R.L., 38 y.o., G5P5 (5-0-0-5) was admitted at Ospital ng Maynila today June 27, 2012 because of on and off vaginal spotting for 3 weeks. LMP- April 1, 2012 PMP- March 3, 2012. Pregnancy test was done 3 weeks ago and revealed positive result. A TVS was done and revealed a complex echogenic uterine mass with numerous cystic spaces, No fetus or amnionic sac seen. A 6 cm theca lutein cyst was seen at the left ovary.
* BP- 120/70 mmHg. PR- 75bpm RR- 18 cpm wt.- 135 ibs * HEENT, Neck, Chest, Lungs, Heart, Breast –Normal
* ABDOMEN- globularly enlarged, fundic height- 20 cms, fetal parts and fetal heart tones were not appreciated * Speculum exam- minimal to moderate bleeding
* I.E.- Cervix was soft, closed, non-tender, uterus was enlarged to 20 weeks AOG.
Working Diagnosis: G5P5(5-0-0-5) 12 wks AOG with complete h-mole
on and off vaginal spotting for 3 weeks
Positive pregnancy test
a complex echogenic uterine mass with numerous cystic spaces *
No fetus or amnionic sac seen
6 cm theca lutein cyst was seen at the left ovary
ABDOMEN- globularly enlarged, fundic height- 20 cms, fetal parts and fetal heart tones were not appreciated *
Speculum exam- minimal to moderate bleeding
I.E.- Cervix was soft, closed, non-tender, uterus was enlarged to 20 weeks AOG
Approach to Diagnosis
Gestational Trophoblastic Disease
The term gestational trophoblastic disease refers to pregnancy-related trophoblastic proliferative abnormalities. Molar pregnancy is characterized histologically by abnormalities of the chorionic villi that consist of trophoblastic proliferation and edema of villous stroma. Moles usually occupy the uterine cavity, however, occasionally they develop in the oviduct and even the ovary. The absence or presence of a fetus or embryonic elements has been used to describe them as complete and partial moles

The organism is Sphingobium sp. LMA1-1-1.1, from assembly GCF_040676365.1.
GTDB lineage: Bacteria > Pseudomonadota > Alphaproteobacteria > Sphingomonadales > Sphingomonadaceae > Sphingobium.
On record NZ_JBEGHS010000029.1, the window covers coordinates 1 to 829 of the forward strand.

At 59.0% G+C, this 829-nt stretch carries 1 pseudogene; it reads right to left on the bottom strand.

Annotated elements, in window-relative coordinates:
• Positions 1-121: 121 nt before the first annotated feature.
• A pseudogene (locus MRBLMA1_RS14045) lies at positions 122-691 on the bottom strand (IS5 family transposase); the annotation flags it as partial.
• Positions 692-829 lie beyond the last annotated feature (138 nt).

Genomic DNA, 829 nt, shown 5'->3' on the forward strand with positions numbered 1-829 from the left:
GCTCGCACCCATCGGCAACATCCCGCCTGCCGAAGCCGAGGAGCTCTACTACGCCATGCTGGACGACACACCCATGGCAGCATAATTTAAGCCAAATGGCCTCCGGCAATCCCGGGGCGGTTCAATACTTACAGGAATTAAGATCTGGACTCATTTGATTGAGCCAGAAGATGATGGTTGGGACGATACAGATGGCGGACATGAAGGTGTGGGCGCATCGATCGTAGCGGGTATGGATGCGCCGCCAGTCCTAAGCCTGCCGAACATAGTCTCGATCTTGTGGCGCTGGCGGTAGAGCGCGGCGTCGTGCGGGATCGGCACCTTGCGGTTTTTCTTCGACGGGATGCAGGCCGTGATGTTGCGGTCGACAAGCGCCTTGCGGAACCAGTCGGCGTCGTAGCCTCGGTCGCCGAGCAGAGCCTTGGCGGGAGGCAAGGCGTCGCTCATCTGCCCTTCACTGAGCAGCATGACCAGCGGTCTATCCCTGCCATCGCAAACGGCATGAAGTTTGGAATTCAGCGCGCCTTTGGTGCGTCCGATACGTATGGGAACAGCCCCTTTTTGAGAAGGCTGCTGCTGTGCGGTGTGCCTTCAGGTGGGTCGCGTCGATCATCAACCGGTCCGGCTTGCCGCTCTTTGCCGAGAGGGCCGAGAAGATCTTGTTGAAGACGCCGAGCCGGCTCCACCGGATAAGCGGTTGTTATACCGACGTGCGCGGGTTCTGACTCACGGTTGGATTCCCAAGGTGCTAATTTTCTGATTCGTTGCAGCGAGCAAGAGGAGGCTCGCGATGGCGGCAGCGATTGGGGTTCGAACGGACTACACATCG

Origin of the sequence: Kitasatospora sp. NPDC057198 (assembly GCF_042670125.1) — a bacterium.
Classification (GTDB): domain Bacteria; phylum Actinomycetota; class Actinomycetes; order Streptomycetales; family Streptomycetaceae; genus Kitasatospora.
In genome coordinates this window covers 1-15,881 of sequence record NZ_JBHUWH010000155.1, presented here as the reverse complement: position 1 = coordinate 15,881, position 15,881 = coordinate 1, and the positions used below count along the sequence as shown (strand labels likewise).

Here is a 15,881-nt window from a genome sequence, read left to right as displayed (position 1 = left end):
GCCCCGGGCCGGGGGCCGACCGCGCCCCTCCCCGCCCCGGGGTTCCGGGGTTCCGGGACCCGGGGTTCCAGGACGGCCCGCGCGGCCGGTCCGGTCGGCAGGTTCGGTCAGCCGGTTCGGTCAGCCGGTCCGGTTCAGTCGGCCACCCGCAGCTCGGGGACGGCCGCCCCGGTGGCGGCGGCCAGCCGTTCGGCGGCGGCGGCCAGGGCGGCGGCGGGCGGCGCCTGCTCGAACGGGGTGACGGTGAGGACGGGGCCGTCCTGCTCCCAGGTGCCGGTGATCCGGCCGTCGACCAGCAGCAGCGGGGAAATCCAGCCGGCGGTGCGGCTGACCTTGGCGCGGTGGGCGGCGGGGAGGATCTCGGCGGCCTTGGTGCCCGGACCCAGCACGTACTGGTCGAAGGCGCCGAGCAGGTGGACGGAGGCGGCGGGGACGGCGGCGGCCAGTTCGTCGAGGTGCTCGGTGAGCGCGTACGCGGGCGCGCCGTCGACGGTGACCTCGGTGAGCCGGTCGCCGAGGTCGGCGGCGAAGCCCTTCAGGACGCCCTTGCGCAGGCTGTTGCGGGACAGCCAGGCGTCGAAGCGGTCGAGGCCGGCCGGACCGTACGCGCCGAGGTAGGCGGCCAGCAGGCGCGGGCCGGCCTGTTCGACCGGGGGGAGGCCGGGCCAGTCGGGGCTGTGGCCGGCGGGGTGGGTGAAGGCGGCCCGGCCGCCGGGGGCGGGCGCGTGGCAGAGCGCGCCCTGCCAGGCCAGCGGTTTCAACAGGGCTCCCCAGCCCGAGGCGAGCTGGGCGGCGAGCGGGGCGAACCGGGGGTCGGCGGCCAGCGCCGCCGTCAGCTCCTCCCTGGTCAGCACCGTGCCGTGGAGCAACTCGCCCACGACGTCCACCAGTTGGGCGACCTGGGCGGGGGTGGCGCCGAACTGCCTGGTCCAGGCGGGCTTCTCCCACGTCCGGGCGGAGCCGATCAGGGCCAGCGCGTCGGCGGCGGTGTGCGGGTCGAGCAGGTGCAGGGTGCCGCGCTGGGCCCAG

Hydatidiform mole is more common at the extremes of reproductive age. Women in their early teenage or perimenopausal years are most at risk. Women older than 35 years have a 2-fold increase in risk. Women older than 40 years experience a 5- to 10-fold increase in risk compared to younger women.By studying elective pregnancy terminations, hydatidiform moles were determined to occur in approximately 1 in 1200 pregnancies.
In complete hydatiform mole, the chorionic villi transform into a mass of clear vesicles (Fig. 11–1). The vesicles vary in size from barely visible to a few centimeters and often hang in clusters from thin pedicles. The histological structure typically shows:
Hydropic degeneration and swelling of the villous stroma. 2.
Absence of blood vessels in the swollen villi.
Proliferation of the trophoblastic epithelium to a varying degree (Fig. 11–2). 4.
Absence of fetus and amnion.
The clinical presentation of molar pregnancy has changed appreciably during the past 20. The availability of ultrasonography and quantitative measurement of serum hCG levels now allows earlier diagnosis. Symptoms are more likely to be dramatic with a complete mole than with a partial mole.
Uterine bleeding is almost universal, and may vary from spotting to profuse hemorrhage. It may begin just before abortion or, more often, these women may bleed intermittently for weeks and even months. At times there may be considerable hemorrhage concealed within the uterus. Iron-deficiency anemia is common, and a dilutional effect from appreciable pregnancy-induced hypervolemia is present in some women with larger moles.
The growing uterus often enlarges more rapidly than usual, exceeding in about half of cases that expected from the gestational age. The uterus may be difficult to identify precisely by palpation because of its soft consistency. At times, ovarian...
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